Introducing The Skillman Visionary Awards

Remembering Leonard Smith

Change makers are among us everywhere, the majority of them working behind the scenes. They are lawyers and accountants, administrators and assistants, evaluators and creatives. Many hands are needed to achieve massive change. On January 21, 2024, we lost a tremendous set of hands that helped communities across Michigan.

Leonard Smith passed away at 89 years old. His years were spent fully, as husband, father and grandfather, a mentor, youth hockey coach, philanthropic leader, and so much more.
Leonard helped Rose Skillman establish The Skillman Foundation in 1960. He took over as president in 1964 and served in this role until 1999. He went on to lead the Ethel & James Flinn Foundation, served as a chairman for the Council of Michigan Foundations, and as a trustee for several Detroit-area foundations.
He was a mentor to many in philanthropy and a coach to youth hockey players who knew him as “Coach Smitty.”

The Skillman Foundation honors the memory of Leonard Smith, a man who committed himself to the betterment of the health, education, and well-being of others.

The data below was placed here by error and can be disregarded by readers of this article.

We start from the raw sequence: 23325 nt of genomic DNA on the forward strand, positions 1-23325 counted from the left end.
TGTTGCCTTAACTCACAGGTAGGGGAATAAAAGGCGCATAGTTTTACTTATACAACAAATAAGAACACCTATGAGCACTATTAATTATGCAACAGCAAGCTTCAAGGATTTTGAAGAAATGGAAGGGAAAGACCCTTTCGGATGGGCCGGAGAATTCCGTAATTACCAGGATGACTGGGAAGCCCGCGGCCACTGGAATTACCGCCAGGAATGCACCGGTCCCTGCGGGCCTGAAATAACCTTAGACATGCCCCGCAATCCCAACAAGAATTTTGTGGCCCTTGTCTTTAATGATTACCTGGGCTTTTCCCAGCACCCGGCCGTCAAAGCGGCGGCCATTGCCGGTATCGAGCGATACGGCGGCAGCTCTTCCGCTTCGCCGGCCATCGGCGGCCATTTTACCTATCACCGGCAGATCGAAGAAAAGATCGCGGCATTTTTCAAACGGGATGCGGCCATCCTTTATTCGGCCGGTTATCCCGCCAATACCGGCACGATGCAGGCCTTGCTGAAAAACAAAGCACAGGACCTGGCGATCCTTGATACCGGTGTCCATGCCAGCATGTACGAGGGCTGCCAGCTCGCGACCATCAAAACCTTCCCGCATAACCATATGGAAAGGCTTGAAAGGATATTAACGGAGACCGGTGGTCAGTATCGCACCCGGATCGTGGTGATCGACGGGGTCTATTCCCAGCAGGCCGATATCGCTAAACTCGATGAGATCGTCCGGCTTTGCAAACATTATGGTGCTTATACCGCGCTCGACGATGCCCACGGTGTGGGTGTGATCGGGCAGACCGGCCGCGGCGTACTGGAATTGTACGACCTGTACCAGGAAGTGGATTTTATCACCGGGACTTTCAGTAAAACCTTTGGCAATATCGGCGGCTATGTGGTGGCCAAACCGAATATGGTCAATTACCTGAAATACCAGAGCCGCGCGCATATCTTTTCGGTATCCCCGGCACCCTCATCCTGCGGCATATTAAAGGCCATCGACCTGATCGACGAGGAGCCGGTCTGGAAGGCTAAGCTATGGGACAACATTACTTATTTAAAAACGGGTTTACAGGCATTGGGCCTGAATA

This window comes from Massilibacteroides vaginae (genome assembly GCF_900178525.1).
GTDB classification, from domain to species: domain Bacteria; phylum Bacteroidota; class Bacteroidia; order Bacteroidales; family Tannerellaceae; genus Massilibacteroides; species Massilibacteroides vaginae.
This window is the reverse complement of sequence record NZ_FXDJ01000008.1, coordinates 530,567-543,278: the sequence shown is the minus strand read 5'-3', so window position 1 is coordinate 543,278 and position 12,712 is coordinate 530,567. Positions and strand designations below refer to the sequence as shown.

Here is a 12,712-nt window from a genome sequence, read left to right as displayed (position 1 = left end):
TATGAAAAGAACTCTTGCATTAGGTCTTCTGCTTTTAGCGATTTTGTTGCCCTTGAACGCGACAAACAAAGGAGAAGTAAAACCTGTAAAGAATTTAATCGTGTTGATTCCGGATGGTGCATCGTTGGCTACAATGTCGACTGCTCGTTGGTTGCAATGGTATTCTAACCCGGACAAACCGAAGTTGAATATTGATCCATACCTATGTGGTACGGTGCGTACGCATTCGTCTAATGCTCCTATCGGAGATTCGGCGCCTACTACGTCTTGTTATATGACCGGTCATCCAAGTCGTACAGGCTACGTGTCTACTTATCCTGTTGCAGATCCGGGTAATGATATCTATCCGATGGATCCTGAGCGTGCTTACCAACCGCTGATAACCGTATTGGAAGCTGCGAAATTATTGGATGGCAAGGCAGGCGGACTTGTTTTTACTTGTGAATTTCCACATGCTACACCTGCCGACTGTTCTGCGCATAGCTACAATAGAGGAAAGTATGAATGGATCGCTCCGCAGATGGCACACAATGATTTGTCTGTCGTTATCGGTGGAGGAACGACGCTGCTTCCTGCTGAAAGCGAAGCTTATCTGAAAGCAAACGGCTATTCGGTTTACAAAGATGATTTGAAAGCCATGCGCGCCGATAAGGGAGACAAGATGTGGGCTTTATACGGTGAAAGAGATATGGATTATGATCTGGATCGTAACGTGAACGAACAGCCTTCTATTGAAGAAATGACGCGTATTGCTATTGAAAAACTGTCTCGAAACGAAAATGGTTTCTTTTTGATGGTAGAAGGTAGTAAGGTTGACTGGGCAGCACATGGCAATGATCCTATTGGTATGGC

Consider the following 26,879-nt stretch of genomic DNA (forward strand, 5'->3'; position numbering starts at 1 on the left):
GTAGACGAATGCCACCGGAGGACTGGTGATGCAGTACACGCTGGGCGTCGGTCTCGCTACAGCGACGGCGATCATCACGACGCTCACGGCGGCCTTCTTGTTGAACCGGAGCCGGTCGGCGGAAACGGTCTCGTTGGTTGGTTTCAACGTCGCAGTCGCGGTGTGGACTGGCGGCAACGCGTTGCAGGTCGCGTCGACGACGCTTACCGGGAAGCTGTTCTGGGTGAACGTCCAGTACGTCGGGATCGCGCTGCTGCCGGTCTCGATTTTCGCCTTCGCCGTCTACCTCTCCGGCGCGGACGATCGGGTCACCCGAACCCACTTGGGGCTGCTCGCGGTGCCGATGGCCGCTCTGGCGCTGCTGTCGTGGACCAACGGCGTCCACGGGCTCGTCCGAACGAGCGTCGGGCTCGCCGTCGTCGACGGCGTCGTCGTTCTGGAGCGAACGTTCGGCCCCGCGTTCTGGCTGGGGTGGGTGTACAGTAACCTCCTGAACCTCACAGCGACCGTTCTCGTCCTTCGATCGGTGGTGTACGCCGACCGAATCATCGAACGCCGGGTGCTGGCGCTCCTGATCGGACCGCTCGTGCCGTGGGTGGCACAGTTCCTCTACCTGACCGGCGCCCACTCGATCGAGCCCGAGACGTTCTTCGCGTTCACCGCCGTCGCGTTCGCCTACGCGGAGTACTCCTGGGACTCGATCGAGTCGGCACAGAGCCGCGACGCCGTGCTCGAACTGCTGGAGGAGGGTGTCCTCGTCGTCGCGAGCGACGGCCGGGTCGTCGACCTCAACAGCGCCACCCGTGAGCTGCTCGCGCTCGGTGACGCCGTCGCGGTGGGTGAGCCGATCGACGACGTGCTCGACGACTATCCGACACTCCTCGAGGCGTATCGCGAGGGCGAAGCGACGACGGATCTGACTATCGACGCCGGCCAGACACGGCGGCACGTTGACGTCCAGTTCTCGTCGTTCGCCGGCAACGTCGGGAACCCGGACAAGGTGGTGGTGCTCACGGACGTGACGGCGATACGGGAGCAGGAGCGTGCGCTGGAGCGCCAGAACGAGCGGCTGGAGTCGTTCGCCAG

A remembrance reception will be held Saturday, February 17 at the Country Club of Detroit.

For more information about Leonard Smith’s legacy can be read here.

The Skillman Foundation

The Skillman Foundation is a grantmaking organization established in 1960 by Rose Skillman. We have granted out more than $730 million and have served as a vocal advocate to strengthen K-12 education, afterschool programming, child-centered neighborhoods, youth and community leadership, and racial equity and justice.

We are in the process of developing a new strategic framework, co-designed with Detroit youth and their champions.

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  • William Brodhead

    Along with Rose Skillman, Leonard Smith could be considered as the Co-Founder of the Skillman Foundation. When Mrs. Skillman passed away in 1983, Leonard was her attorney. It fell to him to carry out the instructions in her will to use the vast bulk of her estate to create a foundation dedicated to improving the lives of Detroit’s children.

    Leonard was the practical visionary who created the Foundation as we know it today. He led with patience, kindness and gentle persistence. As one of the initial directors of the Foundation, I saw Leonard make the transition from being a very highly-regarded lawyer to becoming not just the founding president of the Foundation but a leader of charities for children and youth not just in Detroit and Michigan but across the country. He was a champion for children.

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